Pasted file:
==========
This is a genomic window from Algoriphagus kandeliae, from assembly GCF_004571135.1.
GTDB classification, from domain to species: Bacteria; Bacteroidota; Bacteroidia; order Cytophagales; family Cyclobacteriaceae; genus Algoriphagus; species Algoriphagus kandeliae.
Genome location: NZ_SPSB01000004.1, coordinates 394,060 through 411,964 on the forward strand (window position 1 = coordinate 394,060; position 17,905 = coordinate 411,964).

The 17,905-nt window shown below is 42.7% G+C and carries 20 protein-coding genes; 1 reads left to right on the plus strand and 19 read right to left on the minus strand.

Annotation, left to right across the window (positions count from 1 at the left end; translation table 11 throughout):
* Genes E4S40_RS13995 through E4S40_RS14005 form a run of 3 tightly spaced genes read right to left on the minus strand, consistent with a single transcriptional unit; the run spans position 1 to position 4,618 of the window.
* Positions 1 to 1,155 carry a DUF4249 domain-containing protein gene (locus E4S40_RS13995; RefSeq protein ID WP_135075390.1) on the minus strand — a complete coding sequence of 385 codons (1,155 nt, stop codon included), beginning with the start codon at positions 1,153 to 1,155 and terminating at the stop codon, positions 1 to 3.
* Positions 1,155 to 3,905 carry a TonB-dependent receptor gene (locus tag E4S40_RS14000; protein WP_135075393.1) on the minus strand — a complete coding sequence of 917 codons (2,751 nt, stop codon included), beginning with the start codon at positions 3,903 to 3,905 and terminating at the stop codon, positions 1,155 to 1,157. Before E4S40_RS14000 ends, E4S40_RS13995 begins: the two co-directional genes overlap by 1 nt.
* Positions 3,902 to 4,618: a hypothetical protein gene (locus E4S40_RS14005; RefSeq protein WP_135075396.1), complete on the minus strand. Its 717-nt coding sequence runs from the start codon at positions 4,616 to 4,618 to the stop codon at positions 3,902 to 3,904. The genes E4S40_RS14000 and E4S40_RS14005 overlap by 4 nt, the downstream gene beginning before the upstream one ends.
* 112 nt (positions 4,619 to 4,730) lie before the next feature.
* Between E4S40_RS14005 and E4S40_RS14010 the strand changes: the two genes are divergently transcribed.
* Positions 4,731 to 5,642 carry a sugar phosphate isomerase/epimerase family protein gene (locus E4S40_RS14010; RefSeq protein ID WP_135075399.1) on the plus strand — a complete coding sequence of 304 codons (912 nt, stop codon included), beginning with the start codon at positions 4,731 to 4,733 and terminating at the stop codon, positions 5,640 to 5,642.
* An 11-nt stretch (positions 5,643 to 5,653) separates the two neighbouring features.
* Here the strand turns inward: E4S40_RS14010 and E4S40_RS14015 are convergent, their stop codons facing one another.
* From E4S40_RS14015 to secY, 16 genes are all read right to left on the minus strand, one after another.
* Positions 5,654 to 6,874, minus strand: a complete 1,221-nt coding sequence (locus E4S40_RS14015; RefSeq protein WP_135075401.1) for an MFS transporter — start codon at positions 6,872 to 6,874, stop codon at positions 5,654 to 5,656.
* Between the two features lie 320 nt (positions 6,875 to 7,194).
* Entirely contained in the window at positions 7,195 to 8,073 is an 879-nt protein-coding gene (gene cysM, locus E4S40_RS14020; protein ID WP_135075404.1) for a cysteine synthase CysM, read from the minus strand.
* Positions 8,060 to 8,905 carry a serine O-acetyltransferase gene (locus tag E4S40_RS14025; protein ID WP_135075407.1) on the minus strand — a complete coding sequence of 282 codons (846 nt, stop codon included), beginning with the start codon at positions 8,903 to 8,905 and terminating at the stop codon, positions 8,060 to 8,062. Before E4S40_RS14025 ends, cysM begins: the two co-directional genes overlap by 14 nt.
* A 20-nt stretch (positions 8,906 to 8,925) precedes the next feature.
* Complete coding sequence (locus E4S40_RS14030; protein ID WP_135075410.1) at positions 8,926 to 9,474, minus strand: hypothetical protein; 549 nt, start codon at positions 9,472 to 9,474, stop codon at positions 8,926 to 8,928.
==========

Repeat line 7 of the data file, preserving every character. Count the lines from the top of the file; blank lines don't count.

* Positions 1 to 1,155 carry a DUF4249 domain-containing protein gene (locus E4S40_RS13995; RefSeq protein ID WP_135075390.1) on the minus strand — a complete coding sequence of 385 codons (1,155 nt, stop codon included), beginning with the start codon at positions 1,153 to 1,155 and terminating at the stop codon, positions 1 to 3.